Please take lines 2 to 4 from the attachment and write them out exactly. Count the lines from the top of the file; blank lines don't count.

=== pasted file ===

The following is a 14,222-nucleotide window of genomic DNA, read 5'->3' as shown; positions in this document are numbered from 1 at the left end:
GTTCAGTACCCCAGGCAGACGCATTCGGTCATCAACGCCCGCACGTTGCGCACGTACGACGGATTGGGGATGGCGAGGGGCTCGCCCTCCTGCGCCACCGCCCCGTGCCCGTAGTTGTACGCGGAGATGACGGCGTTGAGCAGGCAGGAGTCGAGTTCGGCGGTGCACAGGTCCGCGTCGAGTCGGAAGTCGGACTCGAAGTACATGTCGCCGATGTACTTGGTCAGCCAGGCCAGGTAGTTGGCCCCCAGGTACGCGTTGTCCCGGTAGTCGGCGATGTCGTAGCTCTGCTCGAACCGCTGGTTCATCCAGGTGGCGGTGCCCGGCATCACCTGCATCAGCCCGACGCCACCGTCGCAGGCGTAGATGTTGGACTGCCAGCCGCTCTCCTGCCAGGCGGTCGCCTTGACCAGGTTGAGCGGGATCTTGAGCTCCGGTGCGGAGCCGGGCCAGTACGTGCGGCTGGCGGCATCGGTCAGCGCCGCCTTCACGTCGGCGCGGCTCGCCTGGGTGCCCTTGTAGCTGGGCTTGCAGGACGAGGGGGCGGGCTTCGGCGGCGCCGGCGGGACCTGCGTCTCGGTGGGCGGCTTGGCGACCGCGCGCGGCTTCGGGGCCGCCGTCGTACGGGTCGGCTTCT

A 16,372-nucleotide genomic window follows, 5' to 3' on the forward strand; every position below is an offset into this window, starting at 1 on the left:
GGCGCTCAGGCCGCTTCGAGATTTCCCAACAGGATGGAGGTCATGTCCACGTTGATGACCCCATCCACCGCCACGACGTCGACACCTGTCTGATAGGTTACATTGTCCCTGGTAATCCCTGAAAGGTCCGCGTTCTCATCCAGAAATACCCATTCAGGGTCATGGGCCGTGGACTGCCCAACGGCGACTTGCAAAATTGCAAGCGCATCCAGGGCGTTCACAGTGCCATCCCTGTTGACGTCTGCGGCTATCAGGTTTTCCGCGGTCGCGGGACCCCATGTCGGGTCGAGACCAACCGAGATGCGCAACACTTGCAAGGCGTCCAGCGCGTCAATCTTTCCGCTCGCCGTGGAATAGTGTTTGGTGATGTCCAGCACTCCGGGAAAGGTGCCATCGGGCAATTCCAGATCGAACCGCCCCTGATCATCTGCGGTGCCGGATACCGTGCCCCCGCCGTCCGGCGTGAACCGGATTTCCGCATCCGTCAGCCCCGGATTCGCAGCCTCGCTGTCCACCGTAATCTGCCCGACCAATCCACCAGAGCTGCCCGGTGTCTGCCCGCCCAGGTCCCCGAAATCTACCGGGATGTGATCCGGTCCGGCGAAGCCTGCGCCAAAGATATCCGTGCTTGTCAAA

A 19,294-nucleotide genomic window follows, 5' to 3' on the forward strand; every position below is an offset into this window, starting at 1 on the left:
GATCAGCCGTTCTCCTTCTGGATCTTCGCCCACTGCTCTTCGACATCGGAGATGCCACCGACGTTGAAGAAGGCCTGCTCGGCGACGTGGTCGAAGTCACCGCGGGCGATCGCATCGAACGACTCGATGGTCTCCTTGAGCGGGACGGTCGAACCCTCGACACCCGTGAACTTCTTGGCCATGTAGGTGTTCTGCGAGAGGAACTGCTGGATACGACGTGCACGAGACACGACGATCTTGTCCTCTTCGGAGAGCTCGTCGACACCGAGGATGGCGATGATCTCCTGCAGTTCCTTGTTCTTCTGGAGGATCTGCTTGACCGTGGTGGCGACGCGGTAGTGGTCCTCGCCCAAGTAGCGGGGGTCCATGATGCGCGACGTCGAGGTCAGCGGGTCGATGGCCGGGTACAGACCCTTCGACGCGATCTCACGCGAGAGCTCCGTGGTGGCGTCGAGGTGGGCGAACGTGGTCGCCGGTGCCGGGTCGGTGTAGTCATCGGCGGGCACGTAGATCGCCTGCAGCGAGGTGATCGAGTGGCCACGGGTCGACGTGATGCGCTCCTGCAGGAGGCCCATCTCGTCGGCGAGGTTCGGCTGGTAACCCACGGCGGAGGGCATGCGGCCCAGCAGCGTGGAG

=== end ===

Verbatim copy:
GTTCAGTACCCCAGGCAGACGCATTCGGTCATCAACGCCCGCACGTTGCGCACGTACGACGGATTGGGGATGGCGAGGGGCTCGCCCTCCTGCGCCACCGCCCCGTGCCCGTAGTTGTACGCGGAGATGACGGCGTTGAGCAGGCAGGAGTCGAGTTCGGCGGTGCACAGGTCCGCGTCGAGTCGGAAGTCGGACTCGAAGTACATGTCGCCGATGTACTTGGTCAGCCAGGCCAGGTAGTTGGCCCCCAGGTACGCGTTGTCCCGGTAGTCGGCGATGTCGTAGCTCTGCTCGAACCGCTGGTTCATCCAGGTGGCGGTGCCCGGCATCACCTGCATCAGCCCGACGCCACCGTCGCAGGCGTAGATGTTGGACTGCCAGCCGCTCTCCTGCCAGGCGGTCGCCTTGACCAGGTTGAGCGGGATCTTGAGCTCCGGTGCGGAGCCGGGCCAGTACGTGCGGCTGGCGGCATCGGTCAGCGCCGCCTTCACGTCGGCGCGGCTCGCCTGGGTGCCCTTGTAGCTGGGCTTGCAGGACGAGGGGGCGGGCTTCGGCGGCGCCGGCGGGACCTGCGTCTCGGTGGGCGGCTTGGCGACCGCGCGCGGCTTCGGGGCCGCCGTCGTACGGGTCGGCTTCT

A 16,372-nucleotide genomic window follows, 5' to 3' on the forward strand; every position below is an offset into this window, starting at 1 on the left:
GGCGCTCAGGCCGCTTCGAGATTTCCCAACAGGATGGAGGTCATGTCCACGTTGATGACCCCATCCACCGCCACGACGTCGACACCTGTCTGATAGGTTACATTGTCCCTGGTAATCCCTGAAAGGTCCGCGTTCTCATCCAGAAATACCCATTCAGGGTCATGGGCCGTGGACTGCCCAACGGCGACTTGCAAAATTGCAAGCGCATCCAGGGCGTTCACAGTGCCATCCCTGTTGACGTCTGCGGCTATCAGGTTTTCCGCGGTCGCGGGACCCCATGTCGGGTCGAGACCAACCGAGATGCGCAACACTTGCAAGGCGTCCAGCGCGTCAATCTTTCCGCTCGCCGTGGAATAGTGTTTGGTGATGTCCAGCACTCCGGGAAAGGTGCCATCGGGCAATTCCAGATCGAACCGCCCCTGATCATCTGCGGTGCCGGATACCGTGCCCCCGCCGTCCGGCGTGAACCGGATTTCCGCATCCGTCAGCCCCGGATTCGCAGCCTCGCTGTCCACCGTAATCTGCCCGACCAATCCACCAGAGCTGCCCGGTGTCTGCCCGCCCAGGTCCCCGAAATCTACCGGGATGTGATCCGGTCCGGCGAAGCCTGCGCCAAAGATATCCGTGCTTGTCAAA